Similar to Brother Cadfael
April 1, 2005 7:15 AM   Subscribe

Books: I like the Brother Cadfael mystery series by Ellis Peters. Who else would I like (murder mysteries with historical accuracy set in pre-20th century times)? Looking for something that's a series.
posted by nancoix to Media & Arts (15 answers total) 2 users marked this as a favorite
Try Patricia Finney's Elizabethan spy thrillers (Firedrake's Eye, Unicorn's Blood, Gloriana's Torch).
posted by thomas j wise at 7:52 AM on April 1, 2005

Definitely try the Marcus Didius Falco series, by Lindsey Davis (The Silver Pigs, Shadows in Bronze, etc.), a series of detective novels set in ancient Rome.

"Like all good historical mystery fiction writers, Lindsey Davis attends to historical details and creates engaging characters in a complex plot. In her Marcus Didius Falco series, she covers the known world, her gumshoe traveling to Davis' native England, as well as the Roman provinces of Asia and Africa, where Falco and his beloved senator's daughter, Helena Justina, take care of family business. " (

A list of the books in the series
Online discussion of the latest book
Entry from author database (which might serve you no more suggestions, too.
posted by whatzit at 8:00 AM on April 1, 2005

I read two similar books by Caleb Carr (The Alienist and The Angel of Darkness). While not a series per se, they do involve the same main characters and occur in mid to late 1800's NYC (I think...there were definitely chases in horse-drawn carriages). I enjoyed them and if you choose to read them I hope you will too!
posted by LunaticFringe at 8:01 AM on April 1, 2005

Not a series, but you might like Umberto Eco's The Name of the Rose.
posted by jbrjake at 8:12 AM on April 1, 2005

ew. that should have been "serve you for more suggestions, too" up there.
posted by whatzit at 8:30 AM on April 1, 2005

I haven't read them for years, but I remember the Charlotte and Thomas Pitt mysteries by Anne Perry being quite good: they're a couple in Victorian London, he's a policeman, prostitutes get killed, etc. etc.
posted by SoftRain at 8:36 AM on April 1, 2005

My favorite Victorian mystery of all time- historically accurate because it was written at the time ;-) - is Wilkie Collins's _The Moonstone_. Check it out.
posted by bobot at 9:02 AM on April 1, 2005

Perhaps try 2 books by Andrew Martin, both set in Victorian England and both with the central figure of a working railwayman of the period. The first is 'The Necropolis Railway', the second 'The Blackpool Highflyer'. Both are highly detailed but with a good eye for character. Not enough for a series as yet, but he's still writing.
posted by biffa at 9:03 AM on April 1, 2005

I highly recommend Eco's The Name of the Rose as well, though it is not a series. It is a great book though. Murder mystery with medieval monks, complete with heresies and all kinds of fun!
posted by synecdoche at 10:03 AM on April 1, 2005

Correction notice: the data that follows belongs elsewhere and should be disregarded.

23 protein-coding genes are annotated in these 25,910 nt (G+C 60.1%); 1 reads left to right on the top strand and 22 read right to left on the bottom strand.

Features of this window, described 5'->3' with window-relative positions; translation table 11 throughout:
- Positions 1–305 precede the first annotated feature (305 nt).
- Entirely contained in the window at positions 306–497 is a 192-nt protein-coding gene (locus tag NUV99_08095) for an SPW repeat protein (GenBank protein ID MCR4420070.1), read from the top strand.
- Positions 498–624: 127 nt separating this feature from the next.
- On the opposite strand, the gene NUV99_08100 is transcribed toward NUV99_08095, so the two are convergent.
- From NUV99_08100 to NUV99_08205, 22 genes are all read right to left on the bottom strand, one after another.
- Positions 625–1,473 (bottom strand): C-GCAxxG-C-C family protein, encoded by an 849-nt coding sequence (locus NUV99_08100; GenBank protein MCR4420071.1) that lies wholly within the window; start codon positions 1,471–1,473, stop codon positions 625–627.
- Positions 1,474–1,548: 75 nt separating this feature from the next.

Also consider Laura Joh Rowland's Sani Ichiro series set in feudal Japan. Some decent samurai noir going on there.
posted by robocop is bleeding at 10:30 AM on April 1, 2005

You might like The Daughter of Time, by Josephine Tey. It's set now-ish, but frequent trips back to the past. Impeccably researched, as far as I know.
posted by dirtynumbangelboy at 10:41 AM on April 1, 2005

Robert Van Gulik's Judge Dee mysteries.

They're set in Ming Dynasty China. Judge Dee is not only a judge, but also does his own detective work.
posted by subatomiczoo at 11:29 AM on April 1, 2005

"A Plague on Both Your Houses" by Suzanna Gregory is the first novel in a series set in 14th c. Cambridge University. ("the Matthew Bartholomew mysteries")

Edward Marston has written two separate series of historical mysteries--"The Domesday Chronicles" set in 11th century England, and the Nicholas Bracewell mysteries, set in Elizabethian England.

the Sister Fidelma mysteries by Peter Tremayne are great for the historical aspect (the stories are set in 7th century Ireland, and the author (real name: Peter Berresford Ellis) is actually a professor of ancient Celtic society). A warning--he's not really a masterful storyteller, and his prose can be really clunky. but the books are full of real history and cultural bits which make his prose tolerable.

another place to check is Seattle Mystery Bookshop (they handle on-line inquiries). Describe books that you like, and why you liked them (time period, historical accuracy, type of lead character), and they can recommend new series.
posted by luneray at 11:59 AM on April 1, 2005

A second vote for the Judge Dee books, they're great. Some of them are actually based on original ancient Chinese detective novels. Van Gulik's first book in the series was actually a translation of the original Chinese Judge Dee novel, then he wrote books and stories of his own based in part on his research. Seriously, if you want historical mysteries, you really want Judge Dee. I also like the Roman times Roma Sub Rosa mystery books that Steven Saylor writes, although you might want to read them in order, since there are story arcs of sorts.
posted by unreason at 1:35 PM on April 1, 2005

I recall liking Van Gulik's Judge Dee novels, but the Chinese original is genuinely fascinating. More information here (warning: stylized female nude illustration from one of the Van Gulik novels--possibly NSFW).
posted by thomas j wise at 5:02 PM on April 1, 2005

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